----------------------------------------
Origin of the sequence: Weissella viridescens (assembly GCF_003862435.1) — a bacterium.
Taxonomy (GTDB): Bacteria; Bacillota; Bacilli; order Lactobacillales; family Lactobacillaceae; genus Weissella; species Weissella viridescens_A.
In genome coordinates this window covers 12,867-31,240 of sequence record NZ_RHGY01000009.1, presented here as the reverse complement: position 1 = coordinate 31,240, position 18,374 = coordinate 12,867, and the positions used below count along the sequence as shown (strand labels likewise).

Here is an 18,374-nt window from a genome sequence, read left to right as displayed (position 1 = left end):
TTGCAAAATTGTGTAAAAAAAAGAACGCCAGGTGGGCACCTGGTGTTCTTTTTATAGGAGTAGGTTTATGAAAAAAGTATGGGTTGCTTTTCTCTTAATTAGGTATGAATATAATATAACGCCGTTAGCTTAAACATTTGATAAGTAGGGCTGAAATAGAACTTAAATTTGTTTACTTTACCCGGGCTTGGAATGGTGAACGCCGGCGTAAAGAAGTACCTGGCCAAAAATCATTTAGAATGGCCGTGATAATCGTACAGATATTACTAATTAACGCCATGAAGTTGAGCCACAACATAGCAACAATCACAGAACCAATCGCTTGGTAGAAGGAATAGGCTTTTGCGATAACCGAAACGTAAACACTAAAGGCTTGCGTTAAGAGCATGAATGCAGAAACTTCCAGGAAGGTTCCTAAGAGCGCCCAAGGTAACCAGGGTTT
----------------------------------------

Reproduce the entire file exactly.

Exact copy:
Origin of the sequence: Weissella viridescens (assembly GCF_003862435.1) — a bacterium.
Taxonomy (GTDB): Bacteria; Bacillota; Bacilli; order Lactobacillales; family Lactobacillaceae; genus Weissella; species Weissella viridescens_A.
In genome coordinates this window covers 12,867-31,240 of sequence record NZ_RHGY01000009.1, presented here as the reverse complement: position 1 = coordinate 31,240, position 18,374 = coordinate 12,867, and the positions used below count along the sequence as shown (strand labels likewise).

Here is an 18,374-nt window from a genome sequence, read left to right as displayed (position 1 = left end):
TTGCAAAATTGTGTAAAAAAAAGAACGCCAGGTGGGCACCTGGTGTTCTTTTTATAGGAGTAGGTTTATGAAAAAAGTATGGGTTGCTTTTCTCTTAATTAGGTATGAATATAATATAACGCCGTTAGCTTAAACATTTGATAAGTAGGGCTGAAATAGAACTTAAATTTGTTTACTTTACCCGGGCTTGGAATGGTGAACGCCGGCGTAAAGAAGTACCTGGCCAAAAATCATTTAGAATGGCCGTGATAATCGTACAGATATTACTAATTAACGCCATGAAGTTGAGCCACAACATAGCAACAATCACAGAACCAATCGCTTGGTAGAAGGAATAGGCTTTTGCGATAACCGAAACGTAAACACTAAAGGCTTGCGTTAAGAGCATGAATGCAGAAACTTCCAGGAAGGTTCCTAAGAGCGCCCAAGGTAACCAGGGTTT